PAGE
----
When you're headed to the isle of Eire, you'll need to pack more than a camera and a raincoat. Ireland -- often known by the Gaelic name of Eire -- is a modern country with many of the conveniences of home, but it's also a quaint, neighborly place with a style all its own. When you're packing for your trip, plan to bring along some of the common traveler's necessities, plus a few extras that can help you blend in and enjoy the social scene.
First off, you're going to need a passport to get in and out of Ireland. Some border agents are sticklers about the amount of validity left on your passport, so if yours is set to expire in the next few months, it might be worth your while to get it renewed before you leave the U.S. People with U.S. passports don't need a visa to visit Ireland and can stay in the country for up to three months. Since you should never go anywhere without your passport, bring along a day pack or money belt in which you can store that most important document.
Ireland is a moderately cool country, with high temperatures only around 60 to 70 degrees Fahrenheit in summer. In winter, temperatures may hover around freezing at night. Pack clothing that you can layer for warmth when needed, including at least one warm sweater, a warm hat, a few pairs of long pants, and warm, moisture wicking socks. Irish people tend to wear dark colors, so you'll blend in by following suit and avoiding blue jeans or athletic gear. In general, people wear dark colored slacks, sweaters or button-down shirts for dining or going out to the pubs. Prepare for the inevitable "soft" rainy day by bringing a lightweight rain jacket and a pair of comfortable walking shoes that also keep out the rain. With wind gusts common on the coast, a solid raincoat is a better investment than a bulky umbrella. While it's always good to have at least one upscale outfit for dining out, Ireland is a relatively casual country, so you won't need lots of fancy jewelry or high-fashion attire.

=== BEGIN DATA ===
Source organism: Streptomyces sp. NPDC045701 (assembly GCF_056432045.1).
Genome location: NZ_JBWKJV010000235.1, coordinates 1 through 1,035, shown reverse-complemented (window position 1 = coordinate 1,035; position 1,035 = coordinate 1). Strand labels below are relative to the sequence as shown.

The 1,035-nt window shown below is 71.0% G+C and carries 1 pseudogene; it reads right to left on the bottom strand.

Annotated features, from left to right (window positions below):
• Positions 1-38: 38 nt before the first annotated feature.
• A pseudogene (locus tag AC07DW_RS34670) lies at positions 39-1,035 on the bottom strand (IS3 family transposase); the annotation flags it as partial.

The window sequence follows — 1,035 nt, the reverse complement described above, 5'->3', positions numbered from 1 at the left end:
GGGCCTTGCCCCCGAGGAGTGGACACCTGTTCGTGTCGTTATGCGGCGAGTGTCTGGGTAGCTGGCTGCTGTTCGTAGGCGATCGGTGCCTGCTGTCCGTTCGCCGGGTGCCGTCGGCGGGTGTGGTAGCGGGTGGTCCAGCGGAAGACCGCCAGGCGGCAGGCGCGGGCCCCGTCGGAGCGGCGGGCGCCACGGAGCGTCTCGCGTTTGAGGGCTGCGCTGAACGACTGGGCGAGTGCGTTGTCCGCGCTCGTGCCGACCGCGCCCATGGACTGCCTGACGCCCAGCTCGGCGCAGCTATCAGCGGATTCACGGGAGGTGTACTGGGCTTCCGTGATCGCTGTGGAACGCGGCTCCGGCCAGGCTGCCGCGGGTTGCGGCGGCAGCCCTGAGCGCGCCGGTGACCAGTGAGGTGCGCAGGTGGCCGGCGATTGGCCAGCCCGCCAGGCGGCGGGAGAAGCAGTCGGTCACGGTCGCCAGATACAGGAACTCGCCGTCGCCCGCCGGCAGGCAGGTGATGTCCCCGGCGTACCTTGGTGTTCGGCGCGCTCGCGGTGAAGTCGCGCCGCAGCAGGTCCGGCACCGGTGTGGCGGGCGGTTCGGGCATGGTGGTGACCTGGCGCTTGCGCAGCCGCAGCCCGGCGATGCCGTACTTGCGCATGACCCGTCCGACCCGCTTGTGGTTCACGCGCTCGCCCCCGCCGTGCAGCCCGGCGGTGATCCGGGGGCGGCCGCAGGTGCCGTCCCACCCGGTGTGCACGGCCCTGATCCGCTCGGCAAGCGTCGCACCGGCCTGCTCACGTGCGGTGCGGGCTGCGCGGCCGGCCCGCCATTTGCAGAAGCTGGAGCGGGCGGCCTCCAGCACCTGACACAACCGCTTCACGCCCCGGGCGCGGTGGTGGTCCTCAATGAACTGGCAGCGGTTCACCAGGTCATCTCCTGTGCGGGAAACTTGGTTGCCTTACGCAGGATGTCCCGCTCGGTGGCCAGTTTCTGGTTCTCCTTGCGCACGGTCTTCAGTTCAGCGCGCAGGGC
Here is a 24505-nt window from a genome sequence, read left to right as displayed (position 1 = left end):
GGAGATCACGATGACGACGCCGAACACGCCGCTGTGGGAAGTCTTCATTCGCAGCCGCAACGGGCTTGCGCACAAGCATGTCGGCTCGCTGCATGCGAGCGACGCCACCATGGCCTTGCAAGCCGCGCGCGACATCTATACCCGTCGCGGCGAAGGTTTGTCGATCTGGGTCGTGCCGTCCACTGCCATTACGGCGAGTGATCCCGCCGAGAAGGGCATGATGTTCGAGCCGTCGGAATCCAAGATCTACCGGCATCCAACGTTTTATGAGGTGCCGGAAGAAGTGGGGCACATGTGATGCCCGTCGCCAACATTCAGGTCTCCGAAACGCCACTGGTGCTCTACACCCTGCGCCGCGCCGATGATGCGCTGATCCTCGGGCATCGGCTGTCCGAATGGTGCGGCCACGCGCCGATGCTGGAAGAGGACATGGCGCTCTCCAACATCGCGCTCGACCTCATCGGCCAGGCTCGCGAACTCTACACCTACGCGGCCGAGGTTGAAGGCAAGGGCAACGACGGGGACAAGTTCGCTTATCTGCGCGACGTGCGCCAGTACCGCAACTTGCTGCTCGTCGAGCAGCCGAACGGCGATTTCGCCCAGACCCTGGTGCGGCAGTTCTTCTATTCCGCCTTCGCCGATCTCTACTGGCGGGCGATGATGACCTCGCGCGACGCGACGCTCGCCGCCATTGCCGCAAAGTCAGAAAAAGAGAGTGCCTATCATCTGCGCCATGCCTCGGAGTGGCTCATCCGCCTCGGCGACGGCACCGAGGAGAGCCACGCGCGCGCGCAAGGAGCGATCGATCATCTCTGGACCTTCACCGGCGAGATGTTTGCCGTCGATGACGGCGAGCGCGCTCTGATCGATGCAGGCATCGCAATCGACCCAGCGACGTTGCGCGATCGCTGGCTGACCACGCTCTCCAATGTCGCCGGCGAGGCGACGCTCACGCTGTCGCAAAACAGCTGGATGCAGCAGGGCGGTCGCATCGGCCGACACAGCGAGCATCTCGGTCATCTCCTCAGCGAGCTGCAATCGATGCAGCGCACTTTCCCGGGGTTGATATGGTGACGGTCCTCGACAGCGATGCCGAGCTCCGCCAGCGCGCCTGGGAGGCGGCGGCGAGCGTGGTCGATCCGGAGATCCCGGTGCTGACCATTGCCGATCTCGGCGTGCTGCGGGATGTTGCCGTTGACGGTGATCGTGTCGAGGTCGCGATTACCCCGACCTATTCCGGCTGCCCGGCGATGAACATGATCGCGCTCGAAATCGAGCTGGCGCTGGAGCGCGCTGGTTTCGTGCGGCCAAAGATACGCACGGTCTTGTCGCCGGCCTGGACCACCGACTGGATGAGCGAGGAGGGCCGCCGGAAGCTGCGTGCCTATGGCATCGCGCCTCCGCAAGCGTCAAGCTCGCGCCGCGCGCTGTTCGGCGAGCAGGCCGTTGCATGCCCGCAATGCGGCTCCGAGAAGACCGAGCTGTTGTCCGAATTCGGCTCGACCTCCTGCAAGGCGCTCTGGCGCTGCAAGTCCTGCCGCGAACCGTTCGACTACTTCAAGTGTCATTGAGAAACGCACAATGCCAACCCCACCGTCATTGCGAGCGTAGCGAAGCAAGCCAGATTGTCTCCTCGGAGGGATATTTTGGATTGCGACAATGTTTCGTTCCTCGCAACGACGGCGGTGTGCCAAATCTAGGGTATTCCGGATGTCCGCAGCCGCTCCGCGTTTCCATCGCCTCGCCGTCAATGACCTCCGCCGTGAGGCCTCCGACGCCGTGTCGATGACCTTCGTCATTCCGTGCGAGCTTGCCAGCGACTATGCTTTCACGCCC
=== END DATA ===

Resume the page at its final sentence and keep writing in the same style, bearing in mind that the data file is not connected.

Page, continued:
Ireland has a wealth of ATM's that make getting cash easy -- just check with your bank before you leave to make sure they don't charge exorbitant fees for international withdrawals. If they do, plan to withdraw money just a few times, or exchange U.S. dollars for Euros at one of the many currency conversion booths in the cities and airports -- which also charge a fee. Traveler's checks are still accepted some places, though they're not common. If you plan to rent a car, your American driver's license is all you'll need, and expect to pay for local insurance coverage. If you're hoping to bring along any electrical items, you'll need an electrical transformer and a plug converter. Most of Europe runs on a 220-volt currency, including Ireland, so you'll risk frying your electrical devices if you don't have the necessary conversion tools. If you plan to bring your mobile phone, talk to your service provider before you go and sign up for an international plan -- else you'll face exorbitant international roaming charges.
In small towns and cities alike, the neighborhood pub is the center of the social scene. Walk into a pub when the workday is done and you're likely to find people dancing on the tables and musicians using fiddles, drums, penny whistles and voices to turn the room into a raucous song circle. In Dublin, the area around Temple Bar is the most lively; in smaller towns, find the neighborhood pub in the business district. You may not be able to fit your violin into your suitcase, but you'd do well to have a harmonica, flute or other small instrument in your possession so you can take part in the fun. If you don't play an instrument, bring a songbook of Irish tunes so you can sing along. Also consider other diversions, including books to read and journals to write in when the weather gets dark and stormy.